Edward Cavendish, 10th Duke of Devonshire

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His Grace
The Duke of Devonshire
KG MBE TD
Edward Cavendish, 10th Duke of Devonshire
Under-Secretary of State for Dominion Affairs
In office
1936–1940
Monarch Edward VIII
George VI
Preceded by Douglas Hacking
Succeeded by Geoffrey Shakespeare
Personal details
Born 6 May 1895 (2014-07-05UTC04:37:57)
St George in the East, Stepney, London
Died 26 November 1950(1950-11-26) (aged 55)
Eastbourne
Nationality British
Political party Conservative
Spouse(s) Lady Mary Gascoyne-Cecil
Alma mater Trinity College, Cambridge

Edward William Spencer Cavendish, 10th Duke of Devonshire, KG, MBE, TD (6 May 1895 – 26 November 1950), known as Marquess of Hartington from 1908 to 1938, was the head of the Devonshire branch of the Cavendish family. He had careers with the army and in politics and was a senior Freemason. His sudden death, apparently of a heart attack at the age of fifty-five, occurred in the presence of the suspected serial killer John Bodkin Adams.

Early life[edit]

He was born in the Parish of St George in the East, Stepney, London, the son of Victor Cavendish, 9th Duke of Devonshire, and his wife Evelyn Petty-Fitzmaurice. He was educated at Eton College and Trinity College, Cambridge.[1]

He was, after his father's death, the owner of Chatsworth House, and one of the largest private landowners in both the United Kingdom and Ireland.

Military career[edit]

The then Marquess of Hartington began service with the Territorial Army as a second lieutenant in the Derbyshire Yeomanry in 1913.[2]

Mobilised at the outbreak of the First World War, he was an aide-de-camp (ADC) on the Personal Staff[3] at the British Expeditionary Force's General Headquarters. In 1916, when promoted Captain, he rejoined his regiment, in Egypt, and served in the latter stages of the Dardanelles campaign. He then returned to France, became attached to Military Intelligence, then to the War Office and the British Military Mission in Paris, and was twice mentioned in despatches.[1] In 1919 he served on the British peace delegation that attended the signing of the Treaty of Versailles and was awarded the MBE.[1] He also became a knight of the French Legion of Honour.[1]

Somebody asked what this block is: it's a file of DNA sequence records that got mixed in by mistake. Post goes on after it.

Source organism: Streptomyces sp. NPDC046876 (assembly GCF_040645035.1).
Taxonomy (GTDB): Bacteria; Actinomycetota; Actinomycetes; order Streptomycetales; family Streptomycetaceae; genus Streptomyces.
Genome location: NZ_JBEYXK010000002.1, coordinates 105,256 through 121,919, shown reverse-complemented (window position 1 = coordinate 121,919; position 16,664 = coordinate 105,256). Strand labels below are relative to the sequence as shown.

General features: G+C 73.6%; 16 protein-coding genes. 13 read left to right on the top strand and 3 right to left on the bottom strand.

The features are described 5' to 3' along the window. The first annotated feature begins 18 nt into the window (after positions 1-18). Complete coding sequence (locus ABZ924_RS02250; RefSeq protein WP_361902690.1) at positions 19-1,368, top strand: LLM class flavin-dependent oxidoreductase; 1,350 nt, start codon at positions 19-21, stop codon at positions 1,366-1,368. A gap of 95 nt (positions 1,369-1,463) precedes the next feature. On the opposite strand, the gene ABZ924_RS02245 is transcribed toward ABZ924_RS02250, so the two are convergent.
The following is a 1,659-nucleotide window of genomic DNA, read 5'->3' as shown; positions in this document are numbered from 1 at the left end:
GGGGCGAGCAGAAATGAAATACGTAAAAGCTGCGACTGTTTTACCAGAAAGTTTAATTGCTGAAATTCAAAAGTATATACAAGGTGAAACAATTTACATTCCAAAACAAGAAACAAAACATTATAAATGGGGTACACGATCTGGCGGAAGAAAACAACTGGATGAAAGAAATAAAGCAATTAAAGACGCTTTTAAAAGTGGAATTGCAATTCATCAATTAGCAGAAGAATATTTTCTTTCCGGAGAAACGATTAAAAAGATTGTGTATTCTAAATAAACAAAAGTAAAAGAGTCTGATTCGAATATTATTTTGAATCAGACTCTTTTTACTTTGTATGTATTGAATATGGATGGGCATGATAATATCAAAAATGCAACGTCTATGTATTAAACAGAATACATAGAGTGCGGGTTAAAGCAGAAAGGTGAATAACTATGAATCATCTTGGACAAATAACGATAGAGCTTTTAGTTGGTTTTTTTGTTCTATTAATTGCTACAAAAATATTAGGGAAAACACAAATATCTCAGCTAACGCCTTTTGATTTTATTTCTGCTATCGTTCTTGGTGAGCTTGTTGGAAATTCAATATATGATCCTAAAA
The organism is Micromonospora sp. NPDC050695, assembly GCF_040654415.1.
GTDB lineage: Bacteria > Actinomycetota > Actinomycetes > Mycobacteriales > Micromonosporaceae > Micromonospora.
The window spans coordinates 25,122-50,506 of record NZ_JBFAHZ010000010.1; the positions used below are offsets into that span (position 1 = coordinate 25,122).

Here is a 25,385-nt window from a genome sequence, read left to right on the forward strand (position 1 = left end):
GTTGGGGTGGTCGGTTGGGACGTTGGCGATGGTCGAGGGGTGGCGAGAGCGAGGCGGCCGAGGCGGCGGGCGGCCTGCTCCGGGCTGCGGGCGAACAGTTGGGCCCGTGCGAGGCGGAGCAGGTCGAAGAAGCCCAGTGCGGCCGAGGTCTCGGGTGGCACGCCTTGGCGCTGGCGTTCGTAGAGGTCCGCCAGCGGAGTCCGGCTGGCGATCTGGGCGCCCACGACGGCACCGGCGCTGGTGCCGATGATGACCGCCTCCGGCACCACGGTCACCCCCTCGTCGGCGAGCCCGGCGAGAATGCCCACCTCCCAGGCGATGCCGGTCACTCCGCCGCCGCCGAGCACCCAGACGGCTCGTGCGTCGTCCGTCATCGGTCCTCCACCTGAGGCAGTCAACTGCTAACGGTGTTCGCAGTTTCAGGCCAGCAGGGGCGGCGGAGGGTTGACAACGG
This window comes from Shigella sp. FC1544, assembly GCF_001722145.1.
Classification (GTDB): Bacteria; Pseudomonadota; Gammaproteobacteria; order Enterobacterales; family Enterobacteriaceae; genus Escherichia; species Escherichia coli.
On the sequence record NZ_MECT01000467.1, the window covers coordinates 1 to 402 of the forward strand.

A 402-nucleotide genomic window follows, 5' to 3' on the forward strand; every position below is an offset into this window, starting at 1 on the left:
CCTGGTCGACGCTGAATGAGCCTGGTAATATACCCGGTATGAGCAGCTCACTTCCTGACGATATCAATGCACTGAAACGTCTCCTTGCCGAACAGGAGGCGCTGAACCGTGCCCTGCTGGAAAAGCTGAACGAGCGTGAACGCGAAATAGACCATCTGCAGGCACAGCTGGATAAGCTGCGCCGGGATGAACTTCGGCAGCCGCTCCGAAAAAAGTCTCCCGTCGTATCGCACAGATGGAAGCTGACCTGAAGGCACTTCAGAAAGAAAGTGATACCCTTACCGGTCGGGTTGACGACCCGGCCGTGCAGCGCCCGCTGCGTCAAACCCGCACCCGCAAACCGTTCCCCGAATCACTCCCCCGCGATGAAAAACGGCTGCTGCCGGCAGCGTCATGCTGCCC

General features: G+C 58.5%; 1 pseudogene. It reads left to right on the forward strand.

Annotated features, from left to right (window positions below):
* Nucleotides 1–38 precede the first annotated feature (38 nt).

He continued serving after the war with his regiment, which became 24 (Derbyshire Yeomanry) Armoured Car Company of the Royal Tank Regiment in 1923. He was promoted Major in 1932, and became Lieutenant Colonel in command in 1935.[3] He was awarded the Territorial Decoration.[1] He was also Honorary Colonel of the 6th Battalion of the Sherwood Foresters from 1917 to 1937, and later of the 50th (Foresters) Anti-Aircraft Battalion of the Royal Engineers.[3]

Political career[edit]

He unsuccessfully stood as a Conservative parliamentary candidate twice, in the 1918 General Election for North East Derbyshire and in 1922 for West Derbyshire, before gaining the latter seat in 1923 and holding it until he succeeded to his father's peerage and entered the House of Lords in 1938. He was subsequently a minister in Winston Churchill's wartime government as a Parliamentary Under Secretary of State, for India and Burma (1940-1942) and for the Colonies (1942-1945).[1]

He also served in Derbyshire local government. He was appointed a JP for the county in 1917, and a Deputy Lieutenant in 1936,[4] ultimately becoming the county's Lord Lieutenant from 1938 until his death.[1] He also served as Mayor of Buxton in 1920-21.[5]

Other civil posts[edit]

He was Chairman of the Overseas Settlement Board in 1936 and was High Steward of the University of Cambridge and Chancellor of the University of Leeds from 1938 until 1950.[1] He also had company directorships with The Alliance Insurance Company of Britain and the Bank of Australasia.[6] He served as President of the Zoological Society of London in 1948.[1]

He was a freemason and was Grand Master of the United Grand Lodge of England from 1947 to 1950.

Family[edit]

The Duke's sister Lady Dorothy was married to Prime Minister Harold Macmillan.

In 1917 he married Lady Mary Gascoyne-Cecil, granddaughter of Prime Minister Robert Gascoyne-Cecil, 3rd Marquess of Salisbury. They had five children:

Death[edit]